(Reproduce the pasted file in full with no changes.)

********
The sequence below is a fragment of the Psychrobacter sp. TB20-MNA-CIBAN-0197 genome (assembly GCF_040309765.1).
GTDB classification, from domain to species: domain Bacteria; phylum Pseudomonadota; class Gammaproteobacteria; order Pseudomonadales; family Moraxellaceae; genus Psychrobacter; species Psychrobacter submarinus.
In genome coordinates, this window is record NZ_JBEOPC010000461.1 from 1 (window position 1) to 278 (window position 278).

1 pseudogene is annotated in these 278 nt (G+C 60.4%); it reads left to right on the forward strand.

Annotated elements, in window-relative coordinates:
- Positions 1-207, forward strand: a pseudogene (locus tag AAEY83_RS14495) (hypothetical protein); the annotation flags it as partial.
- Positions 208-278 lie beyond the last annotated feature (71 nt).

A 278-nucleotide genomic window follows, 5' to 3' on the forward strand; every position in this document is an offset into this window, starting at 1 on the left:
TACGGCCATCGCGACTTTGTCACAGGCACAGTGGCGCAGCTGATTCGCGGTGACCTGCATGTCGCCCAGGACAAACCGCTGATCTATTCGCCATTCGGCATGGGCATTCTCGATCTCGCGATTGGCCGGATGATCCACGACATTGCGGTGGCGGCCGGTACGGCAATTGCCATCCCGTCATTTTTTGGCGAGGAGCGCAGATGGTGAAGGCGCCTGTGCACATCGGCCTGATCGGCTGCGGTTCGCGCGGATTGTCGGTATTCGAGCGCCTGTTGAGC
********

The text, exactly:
The sequence below is a fragment of the Psychrobacter sp. TB20-MNA-CIBAN-0197 genome (assembly GCF_040309765.1).
GTDB classification, from domain to species: domain Bacteria; phylum Pseudomonadota; class Gammaproteobacteria; order Pseudomonadales; family Moraxellaceae; genus Psychrobacter; species Psychrobacter submarinus.
In genome coordinates, this window is record NZ_JBEOPC010000461.1 from 1 (window position 1) to 278 (window position 278).

1 pseudogene is annotated in these 278 nt (G+C 60.4%); it reads left to right on the forward strand.

Annotated elements, in window-relative coordinates:
- Positions 1-207, forward strand: a pseudogene (locus tag AAEY83_RS14495) (hypothetical protein); the annotation flags it as partial.
- Positions 208-278 lie beyond the last annotated feature (71 nt).

A 278-nucleotide genomic window follows, 5' to 3' on the forward strand; every position in this document is an offset into this window, starting at 1 on the left:
TACGGCCATCGCGACTTTGTCACAGGCACAGTGGCGCAGCTGATTCGCGGTGACCTGCATGTCGCCCAGGACAAACCGCTGATCTATTCGCCATTCGGCATGGGCATTCTCGATCTCGCGATTGGCCGGATGATCCACGACATTGCGGTGGCGGCCGGTACGGCAATTGCCATCCCGTCATTTTTTGGCGAGGAGCGCAGATGGTGAAGGCGCCTGTGCACATCGGCCTGATCGGCTGCGGTTCGCGCGGATTGTCGGTATTCGAGCGCCTGTTGAGC